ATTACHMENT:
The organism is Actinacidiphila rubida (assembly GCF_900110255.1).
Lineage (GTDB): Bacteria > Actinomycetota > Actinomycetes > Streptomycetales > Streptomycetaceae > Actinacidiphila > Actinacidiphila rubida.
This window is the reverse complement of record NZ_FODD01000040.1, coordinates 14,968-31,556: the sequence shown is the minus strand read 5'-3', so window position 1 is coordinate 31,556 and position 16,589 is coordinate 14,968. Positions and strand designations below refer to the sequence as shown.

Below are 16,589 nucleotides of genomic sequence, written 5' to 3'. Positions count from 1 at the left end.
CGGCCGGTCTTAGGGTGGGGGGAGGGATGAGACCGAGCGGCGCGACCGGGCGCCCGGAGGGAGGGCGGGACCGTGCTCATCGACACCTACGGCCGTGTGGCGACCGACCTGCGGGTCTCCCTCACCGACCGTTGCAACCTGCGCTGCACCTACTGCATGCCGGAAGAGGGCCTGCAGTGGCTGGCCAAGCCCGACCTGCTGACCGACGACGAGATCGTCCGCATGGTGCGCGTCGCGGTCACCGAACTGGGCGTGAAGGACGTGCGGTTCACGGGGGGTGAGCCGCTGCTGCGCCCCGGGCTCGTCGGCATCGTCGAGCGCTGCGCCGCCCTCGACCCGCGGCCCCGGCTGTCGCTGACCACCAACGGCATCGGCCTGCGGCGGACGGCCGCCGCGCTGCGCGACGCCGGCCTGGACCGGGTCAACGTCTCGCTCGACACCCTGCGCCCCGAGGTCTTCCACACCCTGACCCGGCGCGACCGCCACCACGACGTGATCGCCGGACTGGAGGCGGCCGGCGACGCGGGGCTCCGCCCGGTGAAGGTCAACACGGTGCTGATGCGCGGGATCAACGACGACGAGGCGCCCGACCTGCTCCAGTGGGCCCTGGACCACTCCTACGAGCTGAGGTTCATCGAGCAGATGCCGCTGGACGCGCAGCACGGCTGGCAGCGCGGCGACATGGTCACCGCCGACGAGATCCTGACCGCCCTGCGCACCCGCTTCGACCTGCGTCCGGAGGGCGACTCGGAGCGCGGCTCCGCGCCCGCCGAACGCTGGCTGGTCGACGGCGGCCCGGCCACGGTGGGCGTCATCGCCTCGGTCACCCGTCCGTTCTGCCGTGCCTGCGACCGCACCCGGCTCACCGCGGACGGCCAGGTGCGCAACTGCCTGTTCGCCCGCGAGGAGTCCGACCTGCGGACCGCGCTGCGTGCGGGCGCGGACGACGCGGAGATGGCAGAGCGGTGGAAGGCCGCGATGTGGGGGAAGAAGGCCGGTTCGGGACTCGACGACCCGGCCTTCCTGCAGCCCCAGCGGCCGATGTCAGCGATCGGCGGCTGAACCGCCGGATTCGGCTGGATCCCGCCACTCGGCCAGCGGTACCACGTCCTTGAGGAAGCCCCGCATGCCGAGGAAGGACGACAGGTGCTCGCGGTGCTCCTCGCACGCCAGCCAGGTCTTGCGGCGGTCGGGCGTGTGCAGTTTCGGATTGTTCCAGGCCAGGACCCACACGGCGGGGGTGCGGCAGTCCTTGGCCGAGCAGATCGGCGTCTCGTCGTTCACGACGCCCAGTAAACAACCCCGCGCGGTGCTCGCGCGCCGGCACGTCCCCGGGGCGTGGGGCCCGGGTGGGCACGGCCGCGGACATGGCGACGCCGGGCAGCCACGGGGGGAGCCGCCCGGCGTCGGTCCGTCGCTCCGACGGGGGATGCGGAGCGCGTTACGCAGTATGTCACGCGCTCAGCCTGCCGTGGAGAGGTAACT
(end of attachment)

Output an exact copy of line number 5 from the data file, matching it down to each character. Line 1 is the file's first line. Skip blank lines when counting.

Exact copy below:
CGGCCGGTCTTAGGGTGGGGGGAGGGATGAGACCGAGCGGCGCGACCGGGCGCCCGGAGGGAGGGCGGGACCGTGCTCATCGACACCTACGGCCGTGTGGCGACCGACCTGCGGGTCTCCCTCACCGACCGTTGCAACCTGCGCTGCACCTACTGCATGCCGGAAGAGGGCCTGCAGTGGCTGGCCAAGCCCGACCTGCTGACCGACGACGAGATCGTCCGCATGGTGCGCGTCGCGGTCACCGAACTGGGCGTGAAGGACGTGCGGTTCACGGGGGGTGAGCCGCTGCTGCGCCCCGGGCTCGTCGGCATCGTCGAGCGCTGCGCCGCCCTCGACCCGCGGCCCCGGCTGTCGCTGACCACCAACGGCATCGGCCTGCGGCGGACGGCCGCCGCGCTGCGCGACGCCGGCCTGGACCGGGTCAACGTCTCGCTCGACACCCTGCGCCCCGAGGTCTTCCACACCCTGACCCGGCGCGACCGCCACCACGACGTGATCGCCGGACTGGAGGCGGCCGGCGACGCGGGGCTCCGCCCGGTGAAGGTCAACACGGTGCTGATGCGCGGGATCAACGACGACGAGGCGCCCGACCTGCTCCAGTGGGCCCTGGACCACTCCTACGAGCTGAGGTTCATCGAGCAGATGCCGCTGGACGCGCAGCACGGCTGGCAGCGCGGCGACATGGTCACCGCCGACGAGATCCTGACCGCCCTGCGCACCCGCTTCGACCTGCGTCCGGAGGGCGACTCGGAGCGCGGCTCCGCGCCCGCCGAACGCTGGCTGGTCGACGGCGGCCCGGCCACGGTGGGCGTCATCGCCTCGGTCACCCGTCCGTTCTGCCGTGCCTGCGACCGCACCCGGCTCACCGCGGACGGCCAGGTGCGCAACTGCCTGTTCGCCCGCGAGGAGTCCGACCTGCGGACCGCGCTGCGTGCGGGCGCGGACGACGCGGAGATGGCAGAGCGGTGGAAGGCCGCGATGTGGGGGAAGAAGGCCGGTTCGGGACTCGACGACCCGGCCTTCCTGCAGCCCCAGCGGCCGATGTCAGCGATCGGCGGCTGAACCGCCGGATTCGGCTGGATCCCGCCACTCGGCCAGCGGTACCACGTCCTTGAGGAAGCCCCGCATGCCGAGGAAGGACGACAGGTGCTCGCGGTGCTCCTCGCACGCCAGCCAGGTCTTGCGGCGGTCGGGCGTGTGCAGTTTCGGATTGTTCCAGGCCAGGACCCACACGGCGGGGGTGCGGCAGTCCTTGGCCGAGCAGATCGGCGTCTCGTCGTTCACGACGCCCAGTAAACAACCCCGCGCGGTGCTCGCGCGCCGGCACGTCCCCGGGGCGTGGGGCCCGGGTGGGCACGGCCGCGGACATGGCGACGCCGGGCAGCCACGGGGGGAGCCGCCCGGCGTCGGTCCGTCGCTCCGACGGGGGATGCGGAGCGCGTTACGCAGTATGTCACGCGCTCAGCCTGCCGTGGAGAGGTAACT